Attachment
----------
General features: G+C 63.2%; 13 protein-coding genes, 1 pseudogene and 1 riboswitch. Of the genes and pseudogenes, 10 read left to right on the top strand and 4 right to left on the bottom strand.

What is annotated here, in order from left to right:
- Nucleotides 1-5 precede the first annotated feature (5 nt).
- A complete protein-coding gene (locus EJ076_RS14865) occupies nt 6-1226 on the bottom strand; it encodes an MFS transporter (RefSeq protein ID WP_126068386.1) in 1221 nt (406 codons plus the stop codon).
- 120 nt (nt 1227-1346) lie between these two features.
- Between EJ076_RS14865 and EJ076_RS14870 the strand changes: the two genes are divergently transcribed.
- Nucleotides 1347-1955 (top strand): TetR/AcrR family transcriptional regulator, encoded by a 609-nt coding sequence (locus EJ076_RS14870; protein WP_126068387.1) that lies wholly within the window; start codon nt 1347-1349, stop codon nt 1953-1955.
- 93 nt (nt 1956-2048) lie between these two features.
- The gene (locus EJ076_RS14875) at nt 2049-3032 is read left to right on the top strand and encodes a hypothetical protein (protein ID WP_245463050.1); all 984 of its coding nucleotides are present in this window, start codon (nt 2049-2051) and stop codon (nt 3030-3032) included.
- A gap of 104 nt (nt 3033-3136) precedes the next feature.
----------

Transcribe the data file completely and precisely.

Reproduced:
General features: G+C 63.2%; 13 protein-coding genes, 1 pseudogene and 1 riboswitch. Of the genes and pseudogenes, 10 read left to right on the top strand and 4 right to left on the bottom strand.

What is annotated here, in order from left to right:
- Nucleotides 1-5 precede the first annotated feature (5 nt).
- A complete protein-coding gene (locus EJ076_RS14865) occupies nt 6-1226 on the bottom strand; it encodes an MFS transporter (RefSeq protein ID WP_126068386.1) in 1221 nt (406 codons plus the stop codon).
- 120 nt (nt 1227-1346) lie between these two features.
- Between EJ076_RS14865 and EJ076_RS14870 the strand changes: the two genes are divergently transcribed.
- Nucleotides 1347-1955 (top strand): TetR/AcrR family transcriptional regulator, encoded by a 609-nt coding sequence (locus EJ076_RS14870; protein WP_126068387.1) that lies wholly within the window; start codon nt 1347-1349, stop codon nt 1953-1955.
- 93 nt (nt 1956-2048) lie between these two features.
- The gene (locus EJ076_RS14875) at nt 2049-3032 is read left to right on the top strand and encodes a hypothetical protein (protein ID WP_245463050.1); all 984 of its coding nucleotides are present in this window, start codon (nt 2049-2051) and stop codon (nt 3030-3032) included.
- A gap of 104 nt (nt 3033-3136) precedes the next feature.